Eye On The Ba’al

For some Gnostic Christians, Jesus Christ was analogous to the Earth’s Craftsman, Yaldabaoth, in consequential ways.  Yaldabaoth was the spawn of the exiled mother Aeon, Sophia (AH i.7.1).  Depending on which version of Gnosticism you look at, Jesus is similarly a product of Sophia.  This is at least found in Irenaus’s claims about the Valentinians (AH i.11.1).

Christ also was not produced from the Aeons within the Pleroma, but was brought forth by the mother who had been excluded from it, in virtue of her remembrance of better things, but not without a kind of shadow.

In other versions of Gnosticism, the Logos is the last-created Aeon, sometimes created by other Aeons in the Pleroma.

If one holds to the notion that the early heretic, Basilides, was a Gospel of Mark consumer, then we have another manifestation in that Yaldabaoth’s minions could recognize that Jesus encapsulated the Christ.

But one of the Valentinian views, which has the Logos as the offspring of Sophia, would subsequently imply that the Demiurge and the Logos were siblings!  Perhaps this is why a Valentinian view emerged which had the real source of evil on the Earth as the Demiurge’s creature, the Cosmocrator, rather than the Demiurge (AH i.5.4).  In other words, a complex hierarchy which explains material, evil, and the nature of reality begins to emerge within Valentinian Gnosticism.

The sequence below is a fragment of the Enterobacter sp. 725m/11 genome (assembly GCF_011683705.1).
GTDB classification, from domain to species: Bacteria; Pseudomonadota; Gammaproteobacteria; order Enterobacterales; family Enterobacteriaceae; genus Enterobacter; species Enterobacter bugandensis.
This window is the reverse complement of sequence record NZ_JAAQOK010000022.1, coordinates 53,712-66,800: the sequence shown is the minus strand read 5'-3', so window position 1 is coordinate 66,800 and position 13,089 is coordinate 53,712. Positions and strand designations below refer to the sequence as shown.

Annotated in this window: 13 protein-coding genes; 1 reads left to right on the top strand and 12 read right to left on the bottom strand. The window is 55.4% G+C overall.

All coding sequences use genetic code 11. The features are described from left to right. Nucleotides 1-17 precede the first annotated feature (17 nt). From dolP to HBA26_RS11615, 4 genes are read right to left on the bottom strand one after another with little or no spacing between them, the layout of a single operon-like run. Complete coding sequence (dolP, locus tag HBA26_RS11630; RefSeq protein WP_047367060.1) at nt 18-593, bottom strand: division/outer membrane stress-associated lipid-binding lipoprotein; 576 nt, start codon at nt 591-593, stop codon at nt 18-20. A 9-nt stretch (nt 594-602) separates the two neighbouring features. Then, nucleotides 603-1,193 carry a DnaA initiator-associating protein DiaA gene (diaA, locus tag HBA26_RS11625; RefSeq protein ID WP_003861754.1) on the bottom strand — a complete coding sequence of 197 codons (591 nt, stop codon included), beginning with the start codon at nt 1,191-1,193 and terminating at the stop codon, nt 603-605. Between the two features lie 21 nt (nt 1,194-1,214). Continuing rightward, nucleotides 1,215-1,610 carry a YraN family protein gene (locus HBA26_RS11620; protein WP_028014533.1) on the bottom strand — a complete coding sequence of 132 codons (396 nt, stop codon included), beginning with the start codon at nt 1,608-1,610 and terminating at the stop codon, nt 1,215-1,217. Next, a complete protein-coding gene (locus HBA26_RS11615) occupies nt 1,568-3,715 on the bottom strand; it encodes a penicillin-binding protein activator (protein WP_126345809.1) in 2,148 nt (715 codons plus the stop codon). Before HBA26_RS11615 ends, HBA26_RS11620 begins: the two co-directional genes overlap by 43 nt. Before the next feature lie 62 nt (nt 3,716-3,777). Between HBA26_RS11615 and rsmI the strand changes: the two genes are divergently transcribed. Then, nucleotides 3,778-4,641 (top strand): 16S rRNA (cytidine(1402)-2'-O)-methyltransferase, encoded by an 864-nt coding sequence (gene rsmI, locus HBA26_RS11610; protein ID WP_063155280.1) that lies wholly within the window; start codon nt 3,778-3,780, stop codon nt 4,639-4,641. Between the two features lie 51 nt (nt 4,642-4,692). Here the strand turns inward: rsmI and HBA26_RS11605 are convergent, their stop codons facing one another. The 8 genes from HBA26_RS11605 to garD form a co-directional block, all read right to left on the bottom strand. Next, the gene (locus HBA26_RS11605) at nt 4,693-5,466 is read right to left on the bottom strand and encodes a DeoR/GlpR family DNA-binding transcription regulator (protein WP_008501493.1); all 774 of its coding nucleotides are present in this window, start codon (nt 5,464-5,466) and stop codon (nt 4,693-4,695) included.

The point that I have made over the past year has been that the original Christian Trinity would have been the Father, Mother, and Son.  This is strikingly analogous to the Canaanite view, which had El as the Father, Asherah as the Mother, and Ba’al as the son.

Like Jesus, Ba’al had his own battles to wage.  For example, Ba’al battled Mot for control over the Earth’s fertility.  Ba’al also battled Yam, who was the Sea God.  Yam’s servant was Lotan, a dragon-like sea monster, who in some versions has 7 heads, and was the equivalent to the Leviathan, who showed up throughout the Old Testament, notably Job 3 and Isaiah 27.  Compare the Canaanite tradition to Revelation, which features the Queen of Heaven escaping from a 7-headed dragon in Heaven (Rev 12:3):

And there was seen another sign in heaven: and behold, a great red dragon, having seven heads and ten horns…

*I should make the obligatory note that there are many interpretations of this 7-headed dragon; there were probably multiple layers of intent by describing the dragon this way, perhaps in part describing the number of nations that Israelites would have been aware of.


The scarlet, 7-headed dragon in Revelation 12 chased the pregnant queen in the hopes of devouring her unborn child; this child was immediately snatched up to heaven by “the father” after he was born, leaving the dragon the singular option of chasing the mother, who was then protected by the Earth.  The dragon, after realizing the mother found protection, made war with the woman’s other children, who were also the brothers and sisters of the messiah.  I have made the case (and I am hardly alone in my speculation) that these “other children” were the Nasar – the keepers of an older law which had been lost from mainstream Judaism for hundreds of years BCE.